Surf: Head-high and chunky rights
Events held: Men’s round one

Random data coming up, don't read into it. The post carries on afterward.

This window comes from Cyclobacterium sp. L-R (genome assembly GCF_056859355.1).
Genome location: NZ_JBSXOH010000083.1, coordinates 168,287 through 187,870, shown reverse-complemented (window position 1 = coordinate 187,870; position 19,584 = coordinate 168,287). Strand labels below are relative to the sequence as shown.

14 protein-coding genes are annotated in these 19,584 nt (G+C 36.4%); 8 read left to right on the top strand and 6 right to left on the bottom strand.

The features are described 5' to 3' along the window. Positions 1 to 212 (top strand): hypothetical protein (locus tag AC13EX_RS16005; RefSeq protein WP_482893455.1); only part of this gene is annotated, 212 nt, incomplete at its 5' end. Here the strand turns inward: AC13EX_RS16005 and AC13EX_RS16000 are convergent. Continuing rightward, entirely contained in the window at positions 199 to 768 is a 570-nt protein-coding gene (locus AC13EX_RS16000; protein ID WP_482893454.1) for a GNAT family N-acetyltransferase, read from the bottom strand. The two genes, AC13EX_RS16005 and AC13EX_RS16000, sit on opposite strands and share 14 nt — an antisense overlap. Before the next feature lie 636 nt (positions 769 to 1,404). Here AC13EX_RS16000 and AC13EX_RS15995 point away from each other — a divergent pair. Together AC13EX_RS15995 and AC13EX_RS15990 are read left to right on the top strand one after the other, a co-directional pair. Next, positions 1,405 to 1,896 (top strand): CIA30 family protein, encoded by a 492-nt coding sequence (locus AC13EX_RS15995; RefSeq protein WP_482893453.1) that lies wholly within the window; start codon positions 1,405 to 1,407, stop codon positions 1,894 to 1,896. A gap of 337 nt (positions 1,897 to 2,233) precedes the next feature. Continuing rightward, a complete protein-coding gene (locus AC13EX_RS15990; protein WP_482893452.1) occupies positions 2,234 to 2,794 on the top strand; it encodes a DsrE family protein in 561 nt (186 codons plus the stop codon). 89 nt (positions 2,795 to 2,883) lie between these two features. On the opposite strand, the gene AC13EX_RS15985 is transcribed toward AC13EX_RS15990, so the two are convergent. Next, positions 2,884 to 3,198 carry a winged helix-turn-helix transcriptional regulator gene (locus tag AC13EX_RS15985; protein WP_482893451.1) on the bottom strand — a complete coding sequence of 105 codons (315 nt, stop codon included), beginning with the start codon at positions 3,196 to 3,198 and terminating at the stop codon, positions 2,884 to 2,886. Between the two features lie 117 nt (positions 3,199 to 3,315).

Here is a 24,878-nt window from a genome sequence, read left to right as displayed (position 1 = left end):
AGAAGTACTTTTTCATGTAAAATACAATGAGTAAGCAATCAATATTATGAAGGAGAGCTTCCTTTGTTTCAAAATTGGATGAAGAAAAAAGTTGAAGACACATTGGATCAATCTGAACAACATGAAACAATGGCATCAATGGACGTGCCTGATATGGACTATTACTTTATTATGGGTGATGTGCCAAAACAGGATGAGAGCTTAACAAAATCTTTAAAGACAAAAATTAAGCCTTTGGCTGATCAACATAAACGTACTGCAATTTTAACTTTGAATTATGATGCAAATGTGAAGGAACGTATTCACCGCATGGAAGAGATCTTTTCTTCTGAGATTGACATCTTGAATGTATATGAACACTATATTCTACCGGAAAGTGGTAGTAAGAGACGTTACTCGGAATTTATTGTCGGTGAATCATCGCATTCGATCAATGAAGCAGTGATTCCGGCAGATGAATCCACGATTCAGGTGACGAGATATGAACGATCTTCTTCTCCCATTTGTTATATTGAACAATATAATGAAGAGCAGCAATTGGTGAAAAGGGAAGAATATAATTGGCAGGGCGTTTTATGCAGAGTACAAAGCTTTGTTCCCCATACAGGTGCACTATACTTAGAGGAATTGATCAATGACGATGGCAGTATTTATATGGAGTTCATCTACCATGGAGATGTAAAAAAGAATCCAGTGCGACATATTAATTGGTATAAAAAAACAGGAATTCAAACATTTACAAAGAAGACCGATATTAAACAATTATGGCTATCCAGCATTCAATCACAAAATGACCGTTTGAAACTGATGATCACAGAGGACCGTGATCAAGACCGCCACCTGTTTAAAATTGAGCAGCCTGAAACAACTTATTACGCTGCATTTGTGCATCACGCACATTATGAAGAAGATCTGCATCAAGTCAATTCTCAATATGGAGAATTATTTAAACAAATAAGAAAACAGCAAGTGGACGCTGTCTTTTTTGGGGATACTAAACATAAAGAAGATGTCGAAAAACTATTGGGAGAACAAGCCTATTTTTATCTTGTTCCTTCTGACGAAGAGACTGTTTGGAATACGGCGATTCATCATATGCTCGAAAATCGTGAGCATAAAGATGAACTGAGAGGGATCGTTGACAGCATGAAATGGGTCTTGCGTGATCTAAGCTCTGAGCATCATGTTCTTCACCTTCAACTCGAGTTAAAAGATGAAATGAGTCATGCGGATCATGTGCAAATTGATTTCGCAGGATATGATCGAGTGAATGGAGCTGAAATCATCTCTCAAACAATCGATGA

Nature’s call: Hit me with your best shot